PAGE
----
For my own peace of mind, I try to treat competitions as the means to an end as opposed to the goal itself. Performing for a competition panel is a great simulation audition - a skill that all singers will need to polish and review throughout their careers. I try to treat these panels like any other job interview: I evaluate if the opportunities offered are appropriate for me at that point in my development, just as the panel try to determine if each singer is suitable for the available prizes. Eisteddfods and competitions offering cash prizes can be unpredictable beasts, because pitting singers against one another directly opposes the collaborative nature of the art form. They’re a great opportunity to try out new repertoire and practice managing performance anxiety, but any wins or prizes are just a bonus. I haven’t attempted an eisteddfod or public competition since my last major role debut, so I will have to wait and see if that experience has affected my preparation process. I can only imagine that the more immersed you become in the process (as with learning a role), the easier it is to conquer the self-talk and self-criticism that can burden developing artists. That said, I certainly think there is a place for competitions in the industry, because they also promote the profile of classical performance by showcasing some incredible feats of athleticism by young performers - I think it’s important that we redefine these processes as an opportunity to promote the art form, not just individual artists.

For developing singers hoping to pursue a freelance career, what non-musical skills do you think are imperative to develop early on? 

I think it’s very important to develop a healthy attitude to constructive criticism early on. While coaching sessions and rehearsals should be safe environments in which to try out new things, these are still vulnerable spaces for young performers and it can be difficult not to take things personally. This also means listening with a discerning ear and sticking to your convictions - many people will offer unwelcome opinions or ill-informed technical advice, and young singers need to know how to deal with these moments with grace under fire.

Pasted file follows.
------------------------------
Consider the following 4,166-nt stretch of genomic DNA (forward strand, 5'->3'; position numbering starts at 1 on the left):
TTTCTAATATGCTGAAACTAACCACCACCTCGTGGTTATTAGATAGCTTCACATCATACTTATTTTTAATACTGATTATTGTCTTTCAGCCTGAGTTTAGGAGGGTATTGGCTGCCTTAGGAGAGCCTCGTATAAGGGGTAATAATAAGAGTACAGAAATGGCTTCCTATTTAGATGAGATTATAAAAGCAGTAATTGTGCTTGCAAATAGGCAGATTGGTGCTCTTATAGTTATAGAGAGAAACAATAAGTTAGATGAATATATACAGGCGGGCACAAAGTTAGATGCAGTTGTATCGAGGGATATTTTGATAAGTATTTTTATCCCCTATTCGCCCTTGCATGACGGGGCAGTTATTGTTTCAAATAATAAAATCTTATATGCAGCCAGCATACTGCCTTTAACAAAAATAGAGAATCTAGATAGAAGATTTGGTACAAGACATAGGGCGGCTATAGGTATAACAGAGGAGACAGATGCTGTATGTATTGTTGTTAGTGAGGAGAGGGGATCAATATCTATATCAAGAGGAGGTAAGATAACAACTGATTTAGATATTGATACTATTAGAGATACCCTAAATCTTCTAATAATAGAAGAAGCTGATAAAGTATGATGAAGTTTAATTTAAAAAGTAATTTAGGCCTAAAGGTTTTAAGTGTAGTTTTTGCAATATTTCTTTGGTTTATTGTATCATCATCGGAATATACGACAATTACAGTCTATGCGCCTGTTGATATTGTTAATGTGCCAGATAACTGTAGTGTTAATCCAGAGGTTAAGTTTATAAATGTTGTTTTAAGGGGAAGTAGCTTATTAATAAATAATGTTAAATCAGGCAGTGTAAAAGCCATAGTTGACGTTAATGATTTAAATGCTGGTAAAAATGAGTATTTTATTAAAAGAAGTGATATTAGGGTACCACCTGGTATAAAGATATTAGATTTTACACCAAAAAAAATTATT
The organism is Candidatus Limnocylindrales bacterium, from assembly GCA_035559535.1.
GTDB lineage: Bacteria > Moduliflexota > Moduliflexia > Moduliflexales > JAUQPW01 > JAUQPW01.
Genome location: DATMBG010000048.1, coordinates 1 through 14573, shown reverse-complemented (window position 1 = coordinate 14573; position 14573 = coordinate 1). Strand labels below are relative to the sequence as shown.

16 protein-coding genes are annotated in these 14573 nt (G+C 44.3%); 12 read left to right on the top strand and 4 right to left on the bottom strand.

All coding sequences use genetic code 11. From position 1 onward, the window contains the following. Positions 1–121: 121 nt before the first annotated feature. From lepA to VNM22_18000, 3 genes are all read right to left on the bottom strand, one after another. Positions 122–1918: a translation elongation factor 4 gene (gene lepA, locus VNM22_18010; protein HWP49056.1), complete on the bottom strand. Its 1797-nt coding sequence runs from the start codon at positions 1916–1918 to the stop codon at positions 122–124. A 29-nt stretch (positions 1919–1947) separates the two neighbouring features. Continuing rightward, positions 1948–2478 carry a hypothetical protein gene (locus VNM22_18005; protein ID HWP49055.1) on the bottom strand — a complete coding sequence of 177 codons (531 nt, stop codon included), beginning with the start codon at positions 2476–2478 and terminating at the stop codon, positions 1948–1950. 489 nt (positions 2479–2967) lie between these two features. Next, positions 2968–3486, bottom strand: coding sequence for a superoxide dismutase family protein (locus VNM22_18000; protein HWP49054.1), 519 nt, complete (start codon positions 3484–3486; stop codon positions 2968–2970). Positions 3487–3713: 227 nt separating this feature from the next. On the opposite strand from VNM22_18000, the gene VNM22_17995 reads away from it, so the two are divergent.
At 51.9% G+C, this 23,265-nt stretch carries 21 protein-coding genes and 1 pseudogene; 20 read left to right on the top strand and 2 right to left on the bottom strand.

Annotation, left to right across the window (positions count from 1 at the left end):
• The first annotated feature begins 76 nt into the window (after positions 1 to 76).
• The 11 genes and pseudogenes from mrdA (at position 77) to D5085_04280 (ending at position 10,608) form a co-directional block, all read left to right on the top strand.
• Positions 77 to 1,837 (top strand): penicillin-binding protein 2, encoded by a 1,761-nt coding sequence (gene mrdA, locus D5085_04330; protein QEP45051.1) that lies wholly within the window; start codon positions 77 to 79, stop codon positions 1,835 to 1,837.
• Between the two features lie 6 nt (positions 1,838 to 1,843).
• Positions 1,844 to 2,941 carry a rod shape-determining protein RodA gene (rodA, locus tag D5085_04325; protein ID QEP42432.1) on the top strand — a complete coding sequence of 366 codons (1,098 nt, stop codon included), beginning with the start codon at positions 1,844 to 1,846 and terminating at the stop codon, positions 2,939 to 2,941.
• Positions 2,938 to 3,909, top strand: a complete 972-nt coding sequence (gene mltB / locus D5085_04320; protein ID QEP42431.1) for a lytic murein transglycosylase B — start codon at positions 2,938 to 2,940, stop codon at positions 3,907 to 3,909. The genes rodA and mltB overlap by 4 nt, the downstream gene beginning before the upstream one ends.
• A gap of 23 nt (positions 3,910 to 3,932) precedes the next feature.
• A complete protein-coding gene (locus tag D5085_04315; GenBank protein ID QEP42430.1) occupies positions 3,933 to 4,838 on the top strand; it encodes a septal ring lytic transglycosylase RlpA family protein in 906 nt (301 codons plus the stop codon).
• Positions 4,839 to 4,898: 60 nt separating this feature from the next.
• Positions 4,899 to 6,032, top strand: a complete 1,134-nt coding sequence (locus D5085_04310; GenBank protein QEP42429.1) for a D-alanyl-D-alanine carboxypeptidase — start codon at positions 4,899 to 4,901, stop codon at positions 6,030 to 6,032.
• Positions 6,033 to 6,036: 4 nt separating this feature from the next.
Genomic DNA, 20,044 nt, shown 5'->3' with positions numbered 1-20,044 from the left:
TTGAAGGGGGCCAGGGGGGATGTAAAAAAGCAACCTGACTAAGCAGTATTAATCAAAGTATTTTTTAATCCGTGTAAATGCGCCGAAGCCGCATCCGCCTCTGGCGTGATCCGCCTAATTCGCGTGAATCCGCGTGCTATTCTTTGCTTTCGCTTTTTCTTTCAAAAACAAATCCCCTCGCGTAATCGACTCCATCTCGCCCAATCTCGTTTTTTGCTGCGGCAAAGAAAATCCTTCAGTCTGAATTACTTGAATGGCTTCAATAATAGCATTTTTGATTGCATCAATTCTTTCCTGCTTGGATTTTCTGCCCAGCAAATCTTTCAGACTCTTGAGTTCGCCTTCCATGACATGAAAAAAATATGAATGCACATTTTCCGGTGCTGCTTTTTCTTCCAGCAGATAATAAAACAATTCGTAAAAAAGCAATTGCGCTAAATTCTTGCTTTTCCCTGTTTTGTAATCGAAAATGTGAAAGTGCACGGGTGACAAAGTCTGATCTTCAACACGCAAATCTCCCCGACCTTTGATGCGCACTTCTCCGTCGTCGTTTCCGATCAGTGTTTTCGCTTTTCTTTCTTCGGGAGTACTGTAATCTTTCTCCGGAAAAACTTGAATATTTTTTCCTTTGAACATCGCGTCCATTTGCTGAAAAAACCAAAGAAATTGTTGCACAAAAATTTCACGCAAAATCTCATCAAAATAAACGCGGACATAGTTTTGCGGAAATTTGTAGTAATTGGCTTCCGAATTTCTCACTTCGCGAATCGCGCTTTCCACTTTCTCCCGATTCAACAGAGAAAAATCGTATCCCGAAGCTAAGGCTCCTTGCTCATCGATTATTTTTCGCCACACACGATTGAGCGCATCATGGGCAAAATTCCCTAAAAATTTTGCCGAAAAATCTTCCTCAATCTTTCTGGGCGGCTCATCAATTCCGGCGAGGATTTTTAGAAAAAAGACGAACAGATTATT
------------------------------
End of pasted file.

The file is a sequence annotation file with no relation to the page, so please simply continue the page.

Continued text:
Finally, the Apollo Opera Collective is an exciting newcomer to the Baroque music scene. Why is it so important to support organisations like AOC and other small companies, as a singer but also as an audience member?

Around the world, opera houses are faced with the challenges of creating vibrant and innovative productions to appeal to increasingly discerning audiences. Larger opera companies are often tentative to take risks with repertoire, especially with high production costs at stake. Grass-roots companies such as the Apollo Opera Collective cater to this gap in the Australian musical landscape by offering exciting, rarely-performed operas at a fraction of the cost to the audience member. These productions also showcase the work of young up-and-coming singers, conductors, directors and other creatives - the next generation of the industry. Well-established performing arts companies rely on organisations like the AOC for their longevity. Similarly, as a singer, opportunities with companies like AOC assist with promoting and preserving the art form, and help to dispel the notion of opera as inaccessible and irrelevant.

Apollo Opera Collective presents Handel’s Ariodante at Mary Immaculate Church in Sydney on Friday 9 February at 7.30pm and Saturday 10 February at 8pm. Photo by Rosa Doric.